June 25, 2020
By Shaukat Korai
Kausar Leghari is a woman who is desperate for the custody of her children and for this she has been protesting outside the Karachi Press Club for days.
Years ago, Leghari was a victim of domestic violence. Her husband, Ali Ahmed, would regularly torture her, and not give her any money to run the house, feed the family or pay for the children’s schooling. Then Ali Ahmed left her in the lurch to earn and raise the children alone. But now that Ahmed has filed for a divorce, Leghari is fearful that her children, whom she has single handedly provided for, will be snatched away from her.
This is why she has travelled 600 kilometers from her residence in Daharki (a city in Sindh’s Ghotki district) to Karachi Press Club, where she has planted herself firmly near the entrance wall, eager that her demands for the protection and custody of her children be heard by the world.
“My former husband, Ali Ahmed, divorced me and then falsely accused me of running off with another man,” she says. “How can he level such allegations against the mother of his own two children? I have not run away with anyone, I have not been taken away against my will, I am with no one but my children,” she tells Voicepk.net. “My family keeps telling me to return my boys to my husband. They want to hurt me.”
According to the Islamic laws for Sunni Muslims, the mother is entitled to the custody of her child up until the age of seven years for males, and puberty for females. The only exceptions to this include if the mother is deceased or has been determined by the courts to be a danger to the child, or is not a fasiq (sinner) or kha’in (dishonest). A former Justice of the Sindh High Court (SHC) and ex-Advocate General Sindh, Barrister Khawaja Naveed Ahmed argues that legally Leghari’s children cannot be separated from her.
“In our society, it is very common to see homes where the husband abuses his wife and threatens her with snatching away the children if she dares to demand a divorce,” he says. “Most women do not know that if they obtain a talaq or khula, they will not only be awarded custody of their children, but also receive alimony,” he explains. “This is not some common law, but that which is ordained by Sunni Islamic jurisprudence.”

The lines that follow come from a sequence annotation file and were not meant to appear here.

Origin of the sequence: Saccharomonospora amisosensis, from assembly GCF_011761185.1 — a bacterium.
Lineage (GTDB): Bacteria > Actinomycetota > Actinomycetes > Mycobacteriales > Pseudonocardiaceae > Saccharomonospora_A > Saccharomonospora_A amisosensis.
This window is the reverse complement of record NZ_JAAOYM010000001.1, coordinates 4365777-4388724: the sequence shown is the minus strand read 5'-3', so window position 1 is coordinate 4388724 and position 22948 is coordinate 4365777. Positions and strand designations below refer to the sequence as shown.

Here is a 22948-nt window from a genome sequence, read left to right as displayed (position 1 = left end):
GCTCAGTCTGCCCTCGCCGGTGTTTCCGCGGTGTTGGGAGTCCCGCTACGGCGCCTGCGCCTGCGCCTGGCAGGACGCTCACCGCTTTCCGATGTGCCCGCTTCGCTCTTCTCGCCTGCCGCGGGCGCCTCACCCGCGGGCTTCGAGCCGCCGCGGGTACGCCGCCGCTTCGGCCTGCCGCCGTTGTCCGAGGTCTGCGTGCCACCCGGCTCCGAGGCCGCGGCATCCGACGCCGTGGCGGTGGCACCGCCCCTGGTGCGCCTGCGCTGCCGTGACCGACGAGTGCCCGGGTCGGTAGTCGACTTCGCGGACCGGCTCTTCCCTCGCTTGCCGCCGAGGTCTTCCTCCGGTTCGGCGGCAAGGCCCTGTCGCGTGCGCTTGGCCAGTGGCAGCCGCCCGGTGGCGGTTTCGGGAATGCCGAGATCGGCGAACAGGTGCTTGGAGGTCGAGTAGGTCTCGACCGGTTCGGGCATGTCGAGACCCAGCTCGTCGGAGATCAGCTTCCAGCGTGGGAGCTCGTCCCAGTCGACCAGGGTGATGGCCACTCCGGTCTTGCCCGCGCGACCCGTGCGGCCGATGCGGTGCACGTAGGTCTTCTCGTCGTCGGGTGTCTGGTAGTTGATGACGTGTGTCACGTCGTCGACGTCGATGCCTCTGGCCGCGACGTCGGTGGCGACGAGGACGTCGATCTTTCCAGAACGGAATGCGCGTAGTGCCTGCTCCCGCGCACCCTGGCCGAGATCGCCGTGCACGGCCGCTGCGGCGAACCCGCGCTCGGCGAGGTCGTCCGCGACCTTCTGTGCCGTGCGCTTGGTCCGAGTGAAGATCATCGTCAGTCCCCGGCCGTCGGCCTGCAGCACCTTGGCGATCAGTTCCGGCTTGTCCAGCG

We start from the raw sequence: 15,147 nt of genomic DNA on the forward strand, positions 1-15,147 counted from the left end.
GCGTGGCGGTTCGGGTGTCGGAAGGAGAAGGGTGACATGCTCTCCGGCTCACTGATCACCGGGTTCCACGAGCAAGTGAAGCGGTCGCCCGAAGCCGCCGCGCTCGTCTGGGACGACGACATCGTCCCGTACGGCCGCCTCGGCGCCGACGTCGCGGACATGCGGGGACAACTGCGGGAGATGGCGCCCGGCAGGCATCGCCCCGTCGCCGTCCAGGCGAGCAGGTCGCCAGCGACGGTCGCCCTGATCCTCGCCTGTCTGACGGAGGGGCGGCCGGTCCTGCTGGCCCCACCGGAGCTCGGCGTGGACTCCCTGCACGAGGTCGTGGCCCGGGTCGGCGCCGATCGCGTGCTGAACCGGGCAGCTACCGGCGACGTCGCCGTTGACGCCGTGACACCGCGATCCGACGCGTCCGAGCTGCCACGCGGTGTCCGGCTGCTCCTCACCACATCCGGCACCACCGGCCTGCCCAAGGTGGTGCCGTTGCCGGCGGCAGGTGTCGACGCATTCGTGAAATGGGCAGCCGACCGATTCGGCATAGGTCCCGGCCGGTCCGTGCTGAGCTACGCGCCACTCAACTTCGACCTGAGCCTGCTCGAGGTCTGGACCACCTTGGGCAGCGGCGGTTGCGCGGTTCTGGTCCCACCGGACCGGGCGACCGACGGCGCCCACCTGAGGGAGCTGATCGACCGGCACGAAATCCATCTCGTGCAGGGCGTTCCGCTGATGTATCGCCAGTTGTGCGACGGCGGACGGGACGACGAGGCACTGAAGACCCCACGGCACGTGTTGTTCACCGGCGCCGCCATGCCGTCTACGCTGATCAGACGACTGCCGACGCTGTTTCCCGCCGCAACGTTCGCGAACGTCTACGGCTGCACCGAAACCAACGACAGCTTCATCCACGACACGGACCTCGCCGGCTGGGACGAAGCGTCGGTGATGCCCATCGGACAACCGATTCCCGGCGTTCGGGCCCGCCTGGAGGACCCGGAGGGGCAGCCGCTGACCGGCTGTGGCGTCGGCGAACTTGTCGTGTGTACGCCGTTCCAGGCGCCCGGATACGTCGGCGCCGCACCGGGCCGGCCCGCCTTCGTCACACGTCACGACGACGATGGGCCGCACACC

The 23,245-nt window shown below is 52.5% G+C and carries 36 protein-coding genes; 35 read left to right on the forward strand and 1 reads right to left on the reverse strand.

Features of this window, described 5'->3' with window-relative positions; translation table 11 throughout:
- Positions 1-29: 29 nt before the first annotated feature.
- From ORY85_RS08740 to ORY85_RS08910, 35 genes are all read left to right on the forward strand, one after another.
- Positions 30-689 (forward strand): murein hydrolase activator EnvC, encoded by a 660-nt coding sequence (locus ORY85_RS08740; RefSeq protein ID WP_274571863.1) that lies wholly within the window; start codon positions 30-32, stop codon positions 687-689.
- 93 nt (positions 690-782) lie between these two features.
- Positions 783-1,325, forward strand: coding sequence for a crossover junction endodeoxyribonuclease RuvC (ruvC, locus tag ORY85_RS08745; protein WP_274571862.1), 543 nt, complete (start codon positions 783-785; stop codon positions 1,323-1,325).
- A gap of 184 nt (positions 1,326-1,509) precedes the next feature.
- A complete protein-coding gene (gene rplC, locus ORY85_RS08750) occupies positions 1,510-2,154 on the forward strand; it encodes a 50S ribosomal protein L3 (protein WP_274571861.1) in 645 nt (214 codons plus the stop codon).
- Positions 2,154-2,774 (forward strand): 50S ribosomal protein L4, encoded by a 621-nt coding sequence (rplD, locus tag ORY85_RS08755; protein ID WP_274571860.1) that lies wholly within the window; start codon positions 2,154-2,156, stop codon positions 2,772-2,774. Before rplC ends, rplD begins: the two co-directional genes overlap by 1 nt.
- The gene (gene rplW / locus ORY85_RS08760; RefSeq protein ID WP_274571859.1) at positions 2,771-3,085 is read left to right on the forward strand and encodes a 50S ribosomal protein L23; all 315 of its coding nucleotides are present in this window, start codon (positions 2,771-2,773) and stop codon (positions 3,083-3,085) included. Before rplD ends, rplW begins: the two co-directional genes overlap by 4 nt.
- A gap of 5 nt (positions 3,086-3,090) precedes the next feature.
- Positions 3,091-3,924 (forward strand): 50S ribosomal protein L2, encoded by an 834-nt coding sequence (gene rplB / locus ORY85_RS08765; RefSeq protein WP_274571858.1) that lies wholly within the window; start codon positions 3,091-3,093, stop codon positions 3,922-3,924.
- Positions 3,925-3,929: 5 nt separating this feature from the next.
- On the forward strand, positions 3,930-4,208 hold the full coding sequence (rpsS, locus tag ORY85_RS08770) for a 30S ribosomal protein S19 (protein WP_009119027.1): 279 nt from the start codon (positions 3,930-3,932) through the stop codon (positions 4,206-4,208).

Leghari is going to all possible lengths for her children. After her divorce, her father has been pressing her to remarry, however she has refused as her children are now her only priority.
“My father gave me to Ali Ahmed, and look how I ended up, it was a bad decision,” she laments. “What makes him think he can do better making a second match for me? I do not want to get married again, I am happy with my children.”
Even if a woman remarries after a divorce, Barrister Ahmed states that a child’s custody is awarded to the mother as was exemplified in recent Supreme Court verdicts.
“Objections raised against a mother’s character are rarely ever entertained or proven. Mothers can easily invoke qazaf (the offence of making zina accusations) against anyone questioning their modesty in divorce and custody proceedings.”
However other legal experts contradict Barrister Ahmed and say that some judges rely on Islamic law to deny custody of the child to the mother, as the man she marries is not blood related or is not a mehram of the child.
In the past 17 months, 14,943 cases pertaining to divorce, child custody and alimony were received in family courts across six districts in Karachi. Around 6,000 such cases were brought to court in the first five months of 2019 alone.
According to rights activists and representatives of the Aurat Foundation, a child’s custody should be awarded to the mother while the father should provide child support. Activist and Resident Director at the Aurat Foundation Manhaz Rahman explains that most marriages fall apart due to domestic abuse and emotional trauma. Rahman says men are taught that they are superior to women in all respects and in Pakistani culture maltreatment of women is therefore justified.
Meanwhile for Leghari, day and night become one, as she sits alone, outside the wall of the Karachi Press Club, with her little children, determined to keep them with her.